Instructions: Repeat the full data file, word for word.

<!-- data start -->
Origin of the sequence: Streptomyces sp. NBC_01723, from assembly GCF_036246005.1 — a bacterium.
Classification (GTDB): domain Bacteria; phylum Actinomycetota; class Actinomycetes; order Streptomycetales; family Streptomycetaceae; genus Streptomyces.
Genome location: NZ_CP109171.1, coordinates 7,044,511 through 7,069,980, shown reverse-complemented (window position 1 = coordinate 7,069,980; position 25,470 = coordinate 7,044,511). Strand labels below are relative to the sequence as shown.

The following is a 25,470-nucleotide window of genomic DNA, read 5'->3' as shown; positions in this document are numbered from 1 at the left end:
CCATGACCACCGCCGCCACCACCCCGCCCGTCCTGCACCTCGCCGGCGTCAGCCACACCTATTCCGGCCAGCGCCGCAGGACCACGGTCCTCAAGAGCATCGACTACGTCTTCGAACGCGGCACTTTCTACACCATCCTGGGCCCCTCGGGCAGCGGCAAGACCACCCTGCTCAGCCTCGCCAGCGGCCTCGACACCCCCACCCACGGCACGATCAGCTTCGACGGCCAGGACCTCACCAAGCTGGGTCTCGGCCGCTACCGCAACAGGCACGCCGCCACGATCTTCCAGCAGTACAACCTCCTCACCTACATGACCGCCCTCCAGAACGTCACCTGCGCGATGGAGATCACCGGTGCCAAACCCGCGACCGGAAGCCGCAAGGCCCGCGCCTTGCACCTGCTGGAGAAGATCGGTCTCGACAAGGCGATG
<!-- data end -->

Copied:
Origin of the sequence: Streptomyces sp. NBC_01723, from assembly GCF_036246005.1 — a bacterium.
Classification (GTDB): domain Bacteria; phylum Actinomycetota; class Actinomycetes; order Streptomycetales; family Streptomycetaceae; genus Streptomyces.
Genome location: NZ_CP109171.1, coordinates 7,044,511 through 7,069,980, shown reverse-complemented (window position 1 = coordinate 7,069,980; position 25,470 = coordinate 7,044,511). Strand labels below are relative to the sequence as shown.

The following is a 25,470-nucleotide window of genomic DNA, read 5'->3' as shown; positions in this document are numbered from 1 at the left end:
CCATGACCACCGCCGCCACCACCCCGCCCGTCCTGCACCTCGCCGGCGTCAGCCACACCTATTCCGGCCAGCGCCGCAGGACCACGGTCCTCAAGAGCATCGACTACGTCTTCGAACGCGGCACTTTCTACACCATCCTGGGCCCCTCGGGCAGCGGCAAGACCACCCTGCTCAGCCTCGCCAGCGGCCTCGACACCCCCACCCACGGCACGATCAGCTTCGACGGCCAGGACCTCACCAAGCTGGGTCTCGGCCGCTACCGCAACAGGCACGCCGCCACGATCTTCCAGCAGTACAACCTCCTCACCTACATGACCGCCCTCCAGAACGTCACCTGCGCGATGGAGATCACCGGTGCCAAACCCGCGACCGGAAGCCGCAAGGCCCGCGCCTTGCACCTGCTGGAGAAGATCGGTCTCGACAAGGCGATG